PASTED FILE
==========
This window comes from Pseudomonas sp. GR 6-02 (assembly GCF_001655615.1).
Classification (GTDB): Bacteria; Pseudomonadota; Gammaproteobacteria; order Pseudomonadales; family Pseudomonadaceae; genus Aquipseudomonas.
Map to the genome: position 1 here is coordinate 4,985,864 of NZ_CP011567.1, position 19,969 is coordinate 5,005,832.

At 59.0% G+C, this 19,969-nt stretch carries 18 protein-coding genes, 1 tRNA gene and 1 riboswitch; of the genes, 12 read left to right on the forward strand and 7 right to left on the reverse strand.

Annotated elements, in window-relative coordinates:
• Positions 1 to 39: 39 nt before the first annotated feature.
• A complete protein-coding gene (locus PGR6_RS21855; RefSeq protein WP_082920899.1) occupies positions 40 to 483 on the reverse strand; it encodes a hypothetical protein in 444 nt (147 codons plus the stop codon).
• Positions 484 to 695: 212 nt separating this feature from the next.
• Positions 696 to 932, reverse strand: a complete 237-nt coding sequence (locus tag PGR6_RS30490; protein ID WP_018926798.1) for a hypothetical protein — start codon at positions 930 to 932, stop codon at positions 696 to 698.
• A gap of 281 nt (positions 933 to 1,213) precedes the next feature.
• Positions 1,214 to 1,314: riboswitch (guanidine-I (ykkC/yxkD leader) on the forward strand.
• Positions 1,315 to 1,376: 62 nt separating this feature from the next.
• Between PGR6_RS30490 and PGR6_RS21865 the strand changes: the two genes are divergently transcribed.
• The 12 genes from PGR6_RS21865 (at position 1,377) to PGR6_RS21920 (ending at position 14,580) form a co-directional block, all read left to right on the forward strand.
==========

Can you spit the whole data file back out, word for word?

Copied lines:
This window comes from Pseudomonas sp. GR 6-02 (assembly GCF_001655615.1).
Classification (GTDB): Bacteria; Pseudomonadota; Gammaproteobacteria; order Pseudomonadales; family Pseudomonadaceae; genus Aquipseudomonas.
Map to the genome: position 1 here is coordinate 4,985,864 of NZ_CP011567.1, position 19,969 is coordinate 5,005,832.

At 59.0% G+C, this 19,969-nt stretch carries 18 protein-coding genes, 1 tRNA gene and 1 riboswitch; of the genes, 12 read left to right on the forward strand and 7 right to left on the reverse strand.

Annotated elements, in window-relative coordinates:
• Positions 1 to 39: 39 nt before the first annotated feature.
• A complete protein-coding gene (locus PGR6_RS21855; RefSeq protein WP_082920899.1) occupies positions 40 to 483 on the reverse strand; it encodes a hypothetical protein in 444 nt (147 codons plus the stop codon).
• Positions 484 to 695: 212 nt separating this feature from the next.
• Positions 696 to 932, reverse strand: a complete 237-nt coding sequence (locus tag PGR6_RS30490; protein ID WP_018926798.1) for a hypothetical protein — start codon at positions 930 to 932, stop codon at positions 696 to 698.
• A gap of 281 nt (positions 933 to 1,213) precedes the next feature.
• Positions 1,214 to 1,314: riboswitch (guanidine-I (ykkC/yxkD leader) on the forward strand.
• Positions 1,315 to 1,376: 62 nt separating this feature from the next.
• Between PGR6_RS30490 and PGR6_RS21865 the strand changes: the two genes are divergently transcribed.
• The 12 genes from PGR6_RS21865 (at position 1,377) to PGR6_RS21920 (ending at position 14,580) form a co-directional block, all read left to right on the forward strand.